Unfortunately, Tsai’s new film Diary of a Young Boy didn’t make it into the line-up this year, although there had been rumours it could be. It would have been nice, but, here again, I hope his film will get its release at a later date.

As I haven’t posted something fascinating lately, I leave you with a great interview of Lav Diaz, conducted at last year’s AV Festival. Research-wise, the project is moving forward, though I feel as if all my ideas for the thesis have been and still are being squeezed into abstracts and papers. It’s good. It helps me to develop ideas. But I can’t wait to sit down and expand on this writing. Before that, however, I’ll attend the Postgraduate Research Conference at Stirling University on 8th May, and the MeCCSA Postgraduate Network Conference in July in Norwich. Summer will be writing time for me. I plan to submit a decent draft of my first thesis chapter at the end of the summer. This should result in a few more blog entries 🙂

Post Tenebras Lux – Carlos Reygadas

Before you read this post, please be aware that it contains spoilers. If you intend to watch the film in future, I’d advise you not to read it. Or to forget about what you’ve read.

I want to jot down only a few impressions from Reygadas’ new film Post Tenebras Lux as reviewing the entire film would be utopian at the moment. It is a complex film. I’d say it is Reygadas’ most complex film. Controversial, as I read in some reviews. Though I do wonder where exactly the controversy comes in. True, the brutality of man exercised on his dog was a horrible thing to watch. But that’s as controversial as it got for me. If the bathouse orgy was controversial – well, I suggest you don’t attend a screening of an alternative film which is rated for people over the age of 18.

Anyway, I have written previously on the apparent aesthetic shifts in Apichatpong Weerasethakul’s films. His latest short Mekong Hotel didn’t have the same look nor the same feel compared to his other films with regards to the issue of what is termed Slow Cinema. It was different. This may be too fast a shot, but I wonder whether we witness a new trend in this field of cinema in general. The characteristics of Slow Cinema that scholars and film critics have come up with stem from films made predominantly before 2010, ergo in the first part of the 2000s.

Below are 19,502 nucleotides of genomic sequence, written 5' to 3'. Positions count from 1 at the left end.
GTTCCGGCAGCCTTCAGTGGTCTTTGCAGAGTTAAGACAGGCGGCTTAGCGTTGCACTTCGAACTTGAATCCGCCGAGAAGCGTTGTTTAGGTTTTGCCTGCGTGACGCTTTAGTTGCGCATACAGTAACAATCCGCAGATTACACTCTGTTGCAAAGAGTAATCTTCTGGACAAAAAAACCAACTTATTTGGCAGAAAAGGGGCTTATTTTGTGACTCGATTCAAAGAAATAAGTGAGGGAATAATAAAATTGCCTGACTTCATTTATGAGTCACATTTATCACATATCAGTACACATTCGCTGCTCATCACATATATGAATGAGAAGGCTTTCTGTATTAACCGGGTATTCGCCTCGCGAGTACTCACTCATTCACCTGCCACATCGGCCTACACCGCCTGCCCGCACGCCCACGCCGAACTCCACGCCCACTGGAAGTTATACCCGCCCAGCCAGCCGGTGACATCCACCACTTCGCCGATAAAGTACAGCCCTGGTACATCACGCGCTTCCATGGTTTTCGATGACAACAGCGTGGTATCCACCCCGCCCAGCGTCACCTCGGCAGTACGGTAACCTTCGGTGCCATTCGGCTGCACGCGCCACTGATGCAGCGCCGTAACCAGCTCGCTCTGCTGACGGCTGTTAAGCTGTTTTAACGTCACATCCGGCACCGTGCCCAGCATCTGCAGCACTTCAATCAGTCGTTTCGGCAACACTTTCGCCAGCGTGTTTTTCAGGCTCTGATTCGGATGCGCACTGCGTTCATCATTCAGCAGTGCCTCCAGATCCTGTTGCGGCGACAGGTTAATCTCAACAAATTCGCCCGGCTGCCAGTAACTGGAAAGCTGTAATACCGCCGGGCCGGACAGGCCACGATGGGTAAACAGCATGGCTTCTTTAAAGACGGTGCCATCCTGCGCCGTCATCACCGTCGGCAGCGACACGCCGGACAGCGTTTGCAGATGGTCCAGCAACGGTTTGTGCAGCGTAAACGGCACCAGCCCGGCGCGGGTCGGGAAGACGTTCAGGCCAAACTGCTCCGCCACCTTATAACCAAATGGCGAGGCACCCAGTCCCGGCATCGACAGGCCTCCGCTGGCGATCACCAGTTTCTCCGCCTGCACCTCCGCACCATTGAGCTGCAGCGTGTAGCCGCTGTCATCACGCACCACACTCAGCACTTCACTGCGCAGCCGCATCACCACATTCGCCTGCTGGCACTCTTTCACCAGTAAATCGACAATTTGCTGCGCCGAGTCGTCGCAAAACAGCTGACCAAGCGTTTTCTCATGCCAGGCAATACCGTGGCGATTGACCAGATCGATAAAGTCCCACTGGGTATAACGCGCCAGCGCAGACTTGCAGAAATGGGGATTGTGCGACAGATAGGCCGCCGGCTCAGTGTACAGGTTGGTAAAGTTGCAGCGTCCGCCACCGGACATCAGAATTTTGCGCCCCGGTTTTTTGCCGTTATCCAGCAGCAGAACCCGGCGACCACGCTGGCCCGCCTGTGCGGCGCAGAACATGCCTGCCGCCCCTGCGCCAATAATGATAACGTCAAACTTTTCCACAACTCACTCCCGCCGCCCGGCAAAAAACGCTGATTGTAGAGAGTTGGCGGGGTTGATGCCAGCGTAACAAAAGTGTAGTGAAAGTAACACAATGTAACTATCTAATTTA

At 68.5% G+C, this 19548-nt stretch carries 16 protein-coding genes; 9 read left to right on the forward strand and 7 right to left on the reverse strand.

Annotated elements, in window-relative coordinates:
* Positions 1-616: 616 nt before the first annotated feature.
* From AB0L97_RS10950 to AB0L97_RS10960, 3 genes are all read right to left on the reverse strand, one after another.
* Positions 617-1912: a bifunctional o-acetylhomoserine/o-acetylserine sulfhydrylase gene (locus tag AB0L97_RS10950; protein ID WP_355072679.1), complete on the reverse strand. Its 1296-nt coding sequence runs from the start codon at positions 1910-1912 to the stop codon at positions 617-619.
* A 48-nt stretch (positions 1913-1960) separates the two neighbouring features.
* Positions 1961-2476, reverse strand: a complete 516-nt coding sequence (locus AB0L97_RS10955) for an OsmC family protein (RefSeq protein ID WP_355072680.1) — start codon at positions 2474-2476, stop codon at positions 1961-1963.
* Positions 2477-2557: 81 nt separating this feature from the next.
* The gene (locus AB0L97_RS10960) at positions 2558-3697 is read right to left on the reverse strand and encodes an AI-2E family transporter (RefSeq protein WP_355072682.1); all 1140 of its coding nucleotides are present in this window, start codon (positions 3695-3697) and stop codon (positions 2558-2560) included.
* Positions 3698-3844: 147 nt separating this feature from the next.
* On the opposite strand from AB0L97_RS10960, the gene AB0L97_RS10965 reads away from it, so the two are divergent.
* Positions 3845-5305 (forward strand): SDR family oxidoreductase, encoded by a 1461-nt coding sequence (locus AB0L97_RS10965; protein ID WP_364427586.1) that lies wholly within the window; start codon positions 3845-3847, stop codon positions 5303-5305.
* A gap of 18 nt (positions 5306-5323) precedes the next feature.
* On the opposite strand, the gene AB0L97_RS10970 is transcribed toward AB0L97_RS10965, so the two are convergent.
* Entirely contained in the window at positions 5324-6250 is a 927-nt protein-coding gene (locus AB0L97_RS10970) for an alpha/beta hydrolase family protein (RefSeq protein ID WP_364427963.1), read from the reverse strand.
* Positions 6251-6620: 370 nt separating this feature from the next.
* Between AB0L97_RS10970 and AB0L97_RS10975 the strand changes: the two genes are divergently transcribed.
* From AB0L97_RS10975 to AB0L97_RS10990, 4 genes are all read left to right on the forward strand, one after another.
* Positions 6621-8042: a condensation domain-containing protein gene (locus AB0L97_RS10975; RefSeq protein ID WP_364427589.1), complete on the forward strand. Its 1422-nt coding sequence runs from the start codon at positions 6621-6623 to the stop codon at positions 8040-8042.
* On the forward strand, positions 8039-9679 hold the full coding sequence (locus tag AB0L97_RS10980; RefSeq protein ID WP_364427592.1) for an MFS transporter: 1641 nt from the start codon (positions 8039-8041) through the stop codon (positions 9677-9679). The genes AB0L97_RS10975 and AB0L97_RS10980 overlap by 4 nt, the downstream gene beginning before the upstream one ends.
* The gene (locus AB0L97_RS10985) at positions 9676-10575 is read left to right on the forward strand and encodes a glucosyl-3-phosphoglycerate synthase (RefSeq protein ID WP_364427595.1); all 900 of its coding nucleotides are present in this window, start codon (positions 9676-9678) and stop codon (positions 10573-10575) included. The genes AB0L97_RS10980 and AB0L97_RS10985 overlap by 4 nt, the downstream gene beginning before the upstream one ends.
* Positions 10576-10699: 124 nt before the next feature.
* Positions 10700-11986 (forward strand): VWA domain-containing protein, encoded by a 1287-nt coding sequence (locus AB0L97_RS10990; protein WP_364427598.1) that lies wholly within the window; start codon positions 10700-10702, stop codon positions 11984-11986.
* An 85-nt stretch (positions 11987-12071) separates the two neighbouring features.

Post Tenebras Lux is yet another example, which defies the usual, almost fixed elements of Slow Cinema. Reygadas’ has always been seen as part of the Slow Cinema family, and, indeed, his previous films were easy to group them under this umbrella. They were less painterly than, say, Diaz’s and Tarr’s film, but they were certainly slow, had similar themes, were set in similar regions (i.e. rural areas) and depicted characters in much the same light as other slow-film directors have done before.

His latest cinematic work is different, mainly because of its use of special effects, which has never been part of Slow Cinema (in the early 2000s). Everything had been natural, down-to-earth, realistic (although I am aware that the term ‘realistic’ is debatable). In his new film you encounter the devil, an animation, computer graphics, in short: a special effect.